For now, COVID-19 is sticking around, and with Australia “living with the virus” and re-emerging from lockdown, what implications are there for individuals transitioning back to work and school?

 

Courage

Due to reduced social interaction during COVID-19 lockdown – in person – for many, those skills need to be re-built.  Human psychology needs regular social interactions and a variety of work and social environments to remain healthy. Think of an athlete who has not been able to train for a year and how hard those work-outs have to be to get back into top shape. Like an athlete, some people will need to draw on courage as they re-emerge from lockdown to manage diverse interactions and re-build their minds to cope with everyday life.

For children, re-emerging from lockdown can be especially challenging due to not fully understanding the COVID-19 pandemic and its consequences. Transitioning back to school, children may simply not want to leave their pets after enjoying months of companionship. For parents and carers, the next period of time will be one that requires extra vigilance about how children are coping, being there to listen to children’s concerns and knowing how to address them or where to seek help such as Parentline https://kidshelpline.com.au/parents/issues/how-parentline-can-help-you.

 

Calm

While the transition to “normal” life is unfolding, it is important to approach ourselves and others with a sense of calm. For many, transitioning back to the workplace is an exciting prospect, but for others it is already the cause of sleepless nights. What if you lose your job or are already unemployed? Rather than unhelpful self-talk, reassure yourself that the work challenge is a temporary state and that you will find new employment.  You may even find a new job in a completely different area of work that offers training and challenges that are even more rewarding.

And, what about the speculation around what we would even look like after lockdown? “COVID haircuts”, weight gain and a wardrobe full of track pants and T-shirts. Of course, one or two “bad” habits may have been developed, but so what? Now is a perfect time to calm those negative thoughts, accept yourself and others, and start creating new, healthier habits.  By writing down 2-3 new habits you would like to create, negative thinking is already being turned into positive action. Make sure the new habits are achievable and measurable, such as “I will exercise for 30 mins per day for the next 5 days”. If you exercise for 3 and not 5 days, calm your inner-critic, it is not a sign of failure, simply aim again for 5 days. Once a new habit is established, most often you will want to continue it.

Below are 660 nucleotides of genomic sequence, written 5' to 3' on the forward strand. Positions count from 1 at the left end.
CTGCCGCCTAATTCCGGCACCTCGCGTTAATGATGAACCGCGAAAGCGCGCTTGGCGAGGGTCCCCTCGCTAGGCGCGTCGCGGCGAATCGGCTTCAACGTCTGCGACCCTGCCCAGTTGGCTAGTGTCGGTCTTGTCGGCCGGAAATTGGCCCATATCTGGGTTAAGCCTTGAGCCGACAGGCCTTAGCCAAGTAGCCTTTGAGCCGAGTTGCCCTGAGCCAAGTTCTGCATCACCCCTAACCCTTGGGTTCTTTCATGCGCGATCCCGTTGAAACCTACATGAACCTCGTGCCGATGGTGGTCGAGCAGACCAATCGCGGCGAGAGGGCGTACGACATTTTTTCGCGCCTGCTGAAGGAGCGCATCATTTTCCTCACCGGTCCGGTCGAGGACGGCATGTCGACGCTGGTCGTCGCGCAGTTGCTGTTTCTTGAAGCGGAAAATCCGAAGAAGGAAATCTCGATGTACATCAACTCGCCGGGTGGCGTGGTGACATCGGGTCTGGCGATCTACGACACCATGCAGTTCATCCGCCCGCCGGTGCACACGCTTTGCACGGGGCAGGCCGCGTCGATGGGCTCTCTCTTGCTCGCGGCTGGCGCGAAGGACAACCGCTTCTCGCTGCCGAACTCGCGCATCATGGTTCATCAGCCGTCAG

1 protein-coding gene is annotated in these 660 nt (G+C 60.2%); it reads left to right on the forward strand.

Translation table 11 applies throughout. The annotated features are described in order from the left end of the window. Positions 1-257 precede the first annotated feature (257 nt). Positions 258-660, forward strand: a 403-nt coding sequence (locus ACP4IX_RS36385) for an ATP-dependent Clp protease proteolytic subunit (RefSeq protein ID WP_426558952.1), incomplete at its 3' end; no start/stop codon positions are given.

Compassion

If there was ever a time for people to be compassionate it is now! Ask yourself, how compassionate am I generally? How compassionate could I be? High stress levels are rife in Australian society, and re-emerging from lockdown may see them rise even higher. Rather than being part of the stress epidemic, choose to have compassion towards others as they jump the queue in the supermarket or cut in front of you on the roads.  As adults and children act out stress transitioning back to work and school, plan to be compassionate. (Of course, if anyone’s safety is at risk then remove yourself from the situation and seek immediate assistance).

Importantly, have compassion for yourself as you navigate post-lockdown life.  Look up resources, music or talks, such as Thich Nhat Hanh’s generous collection of resources that can be easily accessed via YouTube – ‘Self compassion’ https://www.youtube.com/watch?v=Cq8MePQ_uUk  and keep building your toolkit to remain healthy.

 


 

Dr Julie is a Senior Psychologist with ORS with extensive experience in psychological practice and research. Julie has conducted psychological assessments and interventions with clients from diverse groups in various settings including in the areas of attention deficit hyperactivity disorder, obsessive-compulsive disorder, depression, anxiety, bi-polar disorder, schizophrenia, substance use disorders, complex trauma, interpersonal conflict and others. In her work, Julie also uses tools and strategies for quality improvement and evidence-based practice.

Julie has a PhD in Psychology and has over 25 years of experience as a university teacher and researcher. She is an internationally recognised researcher with over 100 publications, conference papers, book chapters and book in the field of health services research. Julie has published research in high quality journals on topics such as equity of access to health services, health governance, therapeutic approaches to eating disorders, and research methodology and ethics. She is passionate about training and mentoring practitioners and the design and delivery of optimal services for clients.